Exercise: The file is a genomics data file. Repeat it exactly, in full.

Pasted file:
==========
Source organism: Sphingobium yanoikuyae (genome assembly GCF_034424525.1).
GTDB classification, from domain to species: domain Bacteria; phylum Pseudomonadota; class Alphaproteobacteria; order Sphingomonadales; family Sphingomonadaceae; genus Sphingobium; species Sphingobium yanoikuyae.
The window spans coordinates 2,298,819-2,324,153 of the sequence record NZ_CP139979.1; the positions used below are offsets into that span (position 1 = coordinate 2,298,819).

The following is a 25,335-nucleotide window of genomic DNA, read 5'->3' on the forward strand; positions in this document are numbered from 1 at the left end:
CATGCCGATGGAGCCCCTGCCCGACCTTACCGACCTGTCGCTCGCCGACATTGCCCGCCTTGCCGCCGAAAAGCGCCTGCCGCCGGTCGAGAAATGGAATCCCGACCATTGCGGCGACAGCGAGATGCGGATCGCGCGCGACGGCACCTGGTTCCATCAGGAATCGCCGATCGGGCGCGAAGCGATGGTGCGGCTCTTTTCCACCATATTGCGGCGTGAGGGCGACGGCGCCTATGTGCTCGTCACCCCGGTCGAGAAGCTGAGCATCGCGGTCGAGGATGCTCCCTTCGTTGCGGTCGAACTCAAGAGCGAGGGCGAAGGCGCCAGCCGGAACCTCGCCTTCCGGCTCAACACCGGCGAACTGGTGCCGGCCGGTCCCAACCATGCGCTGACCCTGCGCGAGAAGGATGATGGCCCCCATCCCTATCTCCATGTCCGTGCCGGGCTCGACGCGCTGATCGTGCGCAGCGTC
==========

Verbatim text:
Source organism: Sphingobium yanoikuyae (genome assembly GCF_034424525.1).
GTDB classification, from domain to species: domain Bacteria; phylum Pseudomonadota; class Alphaproteobacteria; order Sphingomonadales; family Sphingomonadaceae; genus Sphingobium; species Sphingobium yanoikuyae.
The window spans coordinates 2,298,819-2,324,153 of the sequence record NZ_CP139979.1; the positions used below are offsets into that span (position 1 = coordinate 2,298,819).

The following is a 25,335-nucleotide window of genomic DNA, read 5'->3' on the forward strand; positions in this document are numbered from 1 at the left end:
CATGCCGATGGAGCCCCTGCCCGACCTTACCGACCTGTCGCTCGCCGACATTGCCCGCCTTGCCGCCGAAAAGCGCCTGCCGCCGGTCGAGAAATGGAATCCCGACCATTGCGGCGACAGCGAGATGCGGATCGCGCGCGACGGCACCTGGTTCCATCAGGAATCGCCGATCGGGCGCGAAGCGATGGTGCGGCTCTTTTCCACCATATTGCGGCGTGAGGGCGACGGCGCCTATGTGCTCGTCACCCCGGTCGAGAAGCTGAGCATCGCGGTCGAGGATGCTCCCTTCGTTGCGGTCGAACTCAAGAGCGAGGGCGAAGGCGCCAGCCGGAACCTCGCCTTCCGGCTCAACACCGGCGAACTGGTGCCGGCCGGTCCCAACCATGCGCTGACCCTGCGCGAGAAGGATGATGGCCCCCATCCCTATCTCCATGTCCGTGCCGGGCTCGACGCGCTGATCGTGCGCAGCGTC